The Boston Red Sox ‘fall from grace’ has been extended for a third consecutive year; only this year will end up being the worst of the three. Bad decisions, poor leadership, complacency, and irresponsible signings, have all played a part in the storied franchise’s demise.
After losing to the Los Angeles Angels of Anaheim back in 2009 in a 3-0 ALDS sweep, the Red sox have been in some what of a free fall ever since with 3rd place finishes in the A.L. East over the next two years. And this season, sitting in 4th place with a 59-62 record, 12.5 games out of first place with just 40 more to play, they have entered baseball’s abyss which could conceivably see them finish in the 5th spot for the first time in 19 years; 1993, the year that Butch Hobson was their manager and their best player was Danny Darwin…
Ex-G.M. Theo Epstein had been responsible for some pretty bad signings since coming to the Red Sox; Mike Cameron, Matt Clement, Julio Lugo, J.D. Drew, and one of his worst, John Lackey. However in the off-season of 2004 he did make one move that was instrumental in turning the team around and ending the famous ‘Curse’ that had been hanging over the team ever since Babe Ruth was traded to the hated Yankees in 1918. And that was the signing of a quiet, non-assuming, relatively unknown manager, Terry Francona. In his seven years at the helm, Francona took the Sox to the Post Season 5 times, winning two World Series in the process.
And then everything started to unravel up in Beantown. The Lackey $82 million signing, turned out to be a bust. In his two years with the club, (’10-’11), he compiled an abysmal 26-23 record and will now miss the entire 2012 season due to Tommy John surgery. This is a pitcher that has won 128 games over his 10 year career and has a 4.10 ERA average over that span. One that never was never worth $82 million! Then there was Josh Beckett and his $68 million contract. Since 2010 he has a 24-23 record to go along with a lifetime ERA of just under 4. Then there’s the highly publicized Carl Crawford fiasco, a player that the Sox did not need with Jacoby Ellsbury on the roster. His deal was for seven years and cost the Sox an inflated $142 million.
Probably the worst decision that Boston made was the signing of Bobby Valentine. Clearly Terry Francona had ‘lost’ his team due to their complacency and lack of discipline. Who can forget the players enjoying fried chicken and beer while games were being played? It was as if once that monkey was off of Boston’s back and they were able to capture not one but TWO World Series rings, everyone from management on down just relaxed too much and rested on their proverbial laurels. Hard to blame the players because as with anything in life, success or failure begins with management; whether in large corporations or even the military.
Valentine, although an able, and knowledgable manager, had previously had success only with the 2000 Mets who he led to the World Series ( and lost) to the Yankees. But even with that success the New York clubhouse was filled with players either hating Bobby’s managerial style or loving it. His comments, at times, were way too volatile for his players and the press had a field day writing about them. Eventually, the Mets faltered and it became too disruptive an environment for him to stay in N.Y., so he took on a position managing in Japan.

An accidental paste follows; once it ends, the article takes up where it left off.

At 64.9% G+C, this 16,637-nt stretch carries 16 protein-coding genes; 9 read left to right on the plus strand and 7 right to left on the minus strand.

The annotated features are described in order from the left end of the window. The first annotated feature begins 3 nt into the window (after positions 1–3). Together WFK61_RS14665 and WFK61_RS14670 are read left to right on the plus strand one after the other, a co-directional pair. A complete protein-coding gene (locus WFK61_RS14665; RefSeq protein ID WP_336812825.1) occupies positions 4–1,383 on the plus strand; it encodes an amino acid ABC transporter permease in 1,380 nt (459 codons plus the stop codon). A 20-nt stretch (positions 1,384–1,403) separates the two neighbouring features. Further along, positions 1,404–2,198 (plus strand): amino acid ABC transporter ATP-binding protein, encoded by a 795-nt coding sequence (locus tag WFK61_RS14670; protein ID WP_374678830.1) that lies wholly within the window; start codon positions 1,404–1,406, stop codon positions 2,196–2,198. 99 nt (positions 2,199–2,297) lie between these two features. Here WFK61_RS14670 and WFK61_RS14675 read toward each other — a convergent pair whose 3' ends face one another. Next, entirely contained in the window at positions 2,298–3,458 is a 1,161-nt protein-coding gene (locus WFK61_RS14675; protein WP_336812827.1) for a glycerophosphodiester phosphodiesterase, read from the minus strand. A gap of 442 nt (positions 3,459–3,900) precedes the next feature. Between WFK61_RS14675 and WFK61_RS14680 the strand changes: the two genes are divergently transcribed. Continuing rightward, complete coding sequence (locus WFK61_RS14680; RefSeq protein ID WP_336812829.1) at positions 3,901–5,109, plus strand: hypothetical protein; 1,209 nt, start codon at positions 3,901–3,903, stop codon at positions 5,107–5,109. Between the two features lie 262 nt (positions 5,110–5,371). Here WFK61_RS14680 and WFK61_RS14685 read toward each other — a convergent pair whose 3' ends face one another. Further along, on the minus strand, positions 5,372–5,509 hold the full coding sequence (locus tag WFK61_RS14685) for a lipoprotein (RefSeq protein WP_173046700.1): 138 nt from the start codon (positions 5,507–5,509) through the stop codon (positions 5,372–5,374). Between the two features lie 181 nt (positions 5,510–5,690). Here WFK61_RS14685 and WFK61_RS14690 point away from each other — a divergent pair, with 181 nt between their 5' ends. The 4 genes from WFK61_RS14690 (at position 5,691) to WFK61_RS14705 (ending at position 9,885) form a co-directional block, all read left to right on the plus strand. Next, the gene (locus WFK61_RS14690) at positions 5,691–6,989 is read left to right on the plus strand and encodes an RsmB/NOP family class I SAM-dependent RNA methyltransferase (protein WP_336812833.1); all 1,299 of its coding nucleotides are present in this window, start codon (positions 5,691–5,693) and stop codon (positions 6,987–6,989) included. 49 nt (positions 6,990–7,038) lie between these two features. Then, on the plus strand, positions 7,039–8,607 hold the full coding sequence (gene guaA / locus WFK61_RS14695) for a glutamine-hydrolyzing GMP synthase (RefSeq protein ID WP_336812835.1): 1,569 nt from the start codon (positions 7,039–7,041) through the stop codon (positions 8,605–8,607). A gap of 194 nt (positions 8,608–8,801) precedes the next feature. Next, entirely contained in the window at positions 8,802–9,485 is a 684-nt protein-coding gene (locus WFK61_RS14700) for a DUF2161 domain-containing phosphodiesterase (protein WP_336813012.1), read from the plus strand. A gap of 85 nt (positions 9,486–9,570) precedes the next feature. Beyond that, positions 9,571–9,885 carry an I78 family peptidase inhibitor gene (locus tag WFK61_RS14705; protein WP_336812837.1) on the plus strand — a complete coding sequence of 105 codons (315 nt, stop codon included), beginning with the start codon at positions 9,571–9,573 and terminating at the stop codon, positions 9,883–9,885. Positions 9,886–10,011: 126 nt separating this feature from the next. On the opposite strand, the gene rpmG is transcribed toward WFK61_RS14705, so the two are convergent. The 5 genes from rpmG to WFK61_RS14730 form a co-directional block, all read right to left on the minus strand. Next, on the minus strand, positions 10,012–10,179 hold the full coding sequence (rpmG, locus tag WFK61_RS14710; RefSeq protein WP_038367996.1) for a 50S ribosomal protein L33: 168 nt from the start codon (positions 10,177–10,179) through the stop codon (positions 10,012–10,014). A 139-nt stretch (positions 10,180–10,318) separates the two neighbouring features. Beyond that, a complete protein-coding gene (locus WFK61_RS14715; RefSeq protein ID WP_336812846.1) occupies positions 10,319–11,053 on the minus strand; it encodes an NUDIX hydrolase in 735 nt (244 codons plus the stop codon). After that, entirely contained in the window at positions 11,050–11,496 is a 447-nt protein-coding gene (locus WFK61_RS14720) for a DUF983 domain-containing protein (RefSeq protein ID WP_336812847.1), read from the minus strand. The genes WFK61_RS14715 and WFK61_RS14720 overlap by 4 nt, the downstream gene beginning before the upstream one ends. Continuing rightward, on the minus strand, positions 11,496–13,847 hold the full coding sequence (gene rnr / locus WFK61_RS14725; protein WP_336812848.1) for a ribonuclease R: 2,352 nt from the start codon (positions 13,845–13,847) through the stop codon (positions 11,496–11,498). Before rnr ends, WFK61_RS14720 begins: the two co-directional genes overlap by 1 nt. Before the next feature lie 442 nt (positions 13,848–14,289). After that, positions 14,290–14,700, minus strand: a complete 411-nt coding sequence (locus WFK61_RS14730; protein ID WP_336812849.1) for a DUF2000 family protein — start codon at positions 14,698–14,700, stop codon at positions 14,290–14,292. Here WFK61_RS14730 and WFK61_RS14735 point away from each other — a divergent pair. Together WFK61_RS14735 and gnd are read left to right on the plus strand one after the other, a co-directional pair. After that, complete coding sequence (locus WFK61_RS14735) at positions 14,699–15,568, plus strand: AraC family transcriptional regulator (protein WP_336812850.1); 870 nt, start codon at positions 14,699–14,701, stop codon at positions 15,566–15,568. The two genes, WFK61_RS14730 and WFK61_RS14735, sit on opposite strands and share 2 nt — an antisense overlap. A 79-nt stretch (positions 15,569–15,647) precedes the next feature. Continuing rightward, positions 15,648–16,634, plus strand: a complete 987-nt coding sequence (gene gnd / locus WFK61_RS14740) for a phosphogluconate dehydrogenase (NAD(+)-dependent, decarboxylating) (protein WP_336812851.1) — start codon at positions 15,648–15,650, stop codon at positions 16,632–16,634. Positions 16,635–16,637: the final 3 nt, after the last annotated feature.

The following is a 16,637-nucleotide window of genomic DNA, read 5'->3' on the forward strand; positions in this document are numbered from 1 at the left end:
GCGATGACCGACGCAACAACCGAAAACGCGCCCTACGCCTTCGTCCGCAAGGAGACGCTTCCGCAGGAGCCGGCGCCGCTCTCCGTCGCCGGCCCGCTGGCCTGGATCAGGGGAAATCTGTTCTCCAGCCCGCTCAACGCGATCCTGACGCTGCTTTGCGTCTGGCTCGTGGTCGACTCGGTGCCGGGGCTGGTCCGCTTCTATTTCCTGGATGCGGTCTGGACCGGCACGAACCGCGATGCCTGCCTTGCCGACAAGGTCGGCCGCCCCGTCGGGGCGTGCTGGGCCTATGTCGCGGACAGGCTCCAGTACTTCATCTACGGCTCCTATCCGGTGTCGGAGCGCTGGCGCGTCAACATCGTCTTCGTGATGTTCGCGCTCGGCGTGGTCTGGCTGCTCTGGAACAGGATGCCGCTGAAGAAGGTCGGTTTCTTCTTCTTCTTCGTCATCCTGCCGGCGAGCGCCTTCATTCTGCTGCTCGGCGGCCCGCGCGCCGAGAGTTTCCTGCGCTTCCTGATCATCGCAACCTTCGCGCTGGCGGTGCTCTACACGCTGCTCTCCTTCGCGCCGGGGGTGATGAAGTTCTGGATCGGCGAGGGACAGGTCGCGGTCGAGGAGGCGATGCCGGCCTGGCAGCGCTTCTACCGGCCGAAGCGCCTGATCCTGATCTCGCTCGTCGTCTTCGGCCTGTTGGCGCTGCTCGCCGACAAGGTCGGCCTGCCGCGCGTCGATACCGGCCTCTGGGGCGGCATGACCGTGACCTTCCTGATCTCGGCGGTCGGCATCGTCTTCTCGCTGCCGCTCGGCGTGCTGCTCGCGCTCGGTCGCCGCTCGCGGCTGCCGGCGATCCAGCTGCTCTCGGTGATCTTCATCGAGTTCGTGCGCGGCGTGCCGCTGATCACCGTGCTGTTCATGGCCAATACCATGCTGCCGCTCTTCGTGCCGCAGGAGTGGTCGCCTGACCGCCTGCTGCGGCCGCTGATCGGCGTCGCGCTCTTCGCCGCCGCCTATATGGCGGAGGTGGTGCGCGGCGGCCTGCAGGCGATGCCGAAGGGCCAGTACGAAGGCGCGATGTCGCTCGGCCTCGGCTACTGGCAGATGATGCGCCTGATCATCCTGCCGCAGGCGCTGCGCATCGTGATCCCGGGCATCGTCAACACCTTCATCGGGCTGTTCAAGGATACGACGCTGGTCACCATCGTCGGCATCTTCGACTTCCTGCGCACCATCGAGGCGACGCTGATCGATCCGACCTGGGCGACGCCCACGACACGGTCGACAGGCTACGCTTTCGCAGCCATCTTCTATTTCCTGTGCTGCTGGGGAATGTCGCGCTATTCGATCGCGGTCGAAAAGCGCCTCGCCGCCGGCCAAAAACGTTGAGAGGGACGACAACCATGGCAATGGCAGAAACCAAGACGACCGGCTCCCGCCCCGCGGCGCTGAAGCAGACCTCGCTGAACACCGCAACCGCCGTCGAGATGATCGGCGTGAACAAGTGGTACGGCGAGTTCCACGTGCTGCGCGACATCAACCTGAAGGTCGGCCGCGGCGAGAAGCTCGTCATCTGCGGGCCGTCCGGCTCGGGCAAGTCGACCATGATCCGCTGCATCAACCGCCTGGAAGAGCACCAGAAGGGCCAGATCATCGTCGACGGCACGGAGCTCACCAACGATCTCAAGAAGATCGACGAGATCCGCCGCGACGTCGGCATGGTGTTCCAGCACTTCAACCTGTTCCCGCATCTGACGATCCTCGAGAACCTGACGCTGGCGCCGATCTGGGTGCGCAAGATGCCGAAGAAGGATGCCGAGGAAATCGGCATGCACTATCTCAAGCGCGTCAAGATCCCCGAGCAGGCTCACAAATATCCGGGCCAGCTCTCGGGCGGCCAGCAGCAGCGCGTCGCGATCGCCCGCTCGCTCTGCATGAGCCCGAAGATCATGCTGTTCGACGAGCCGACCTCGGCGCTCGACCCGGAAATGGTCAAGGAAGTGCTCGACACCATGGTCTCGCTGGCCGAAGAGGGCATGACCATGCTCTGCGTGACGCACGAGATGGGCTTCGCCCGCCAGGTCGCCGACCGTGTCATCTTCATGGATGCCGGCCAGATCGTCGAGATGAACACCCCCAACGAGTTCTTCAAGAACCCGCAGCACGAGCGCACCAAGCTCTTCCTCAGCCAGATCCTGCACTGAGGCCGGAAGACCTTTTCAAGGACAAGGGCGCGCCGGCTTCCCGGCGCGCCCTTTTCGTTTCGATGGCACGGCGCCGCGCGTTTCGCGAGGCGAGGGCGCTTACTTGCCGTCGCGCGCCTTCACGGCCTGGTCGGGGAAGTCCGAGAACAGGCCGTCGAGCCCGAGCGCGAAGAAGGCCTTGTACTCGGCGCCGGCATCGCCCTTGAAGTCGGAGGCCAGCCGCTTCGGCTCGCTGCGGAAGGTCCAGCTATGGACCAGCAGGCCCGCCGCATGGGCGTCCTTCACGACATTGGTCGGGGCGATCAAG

Valentine comes to the Red Sox at the start of 2012 and incites the clubhouse and the fan base after just two weeks into the season by publicly calling out local hero Kevin Youkilis saying, “I don’t think he’s as physically or emotionally into the game as he has been in the past for some reason.” Said in private behind close doors, this would have been fine. A manager is, after all, allowed to call out any of his players, but the good ones insure that his words are not for the media; just his player(s). Not sure if Valentine ever really had his team’s ears after that. Yes, injuries were abundant, but so were they on teams like the Yankees for example. And yes, the players are the ones who are getting paid the big bucks to perform. But they weren’t and now Boston has had two managers in two years that have ‘lost ‘ their team…Is it the managers fault or the players?
This year is over for the Sox; they are as done as three-day old meat loaf! The starting pitching is horrendous. Will Middlebrooks is likely finished for the season with a broken right wrist and they are 12.5 games out of first place. Even though management has come out publically to proclaim that Bobby Valentine will finish out the season, it wasn’t exactly a ringing endorsement of the beleaguered manager and is therefore hard to fathom that he will be brought back next year. This is a club that doesn’t need a high-profile manager. The fans and the players want and need for baseball in Boston to be about them and not the manager. A “Terry Collins” type of leader is what would work for them next season for example.
For now, and for the third time in three years, the Red Sox are no longer relevant in the normally ultra-competitive A.L. East. Even Yankees/Red Sox series are not played with the same kind of intensity and enthusiasm that we’ve all grown accustomed to, nor have they garnered the same high ratings that the networks are used to enjoying. Hard to believe that this downfall started with a piece of fried chicken and a cold beer…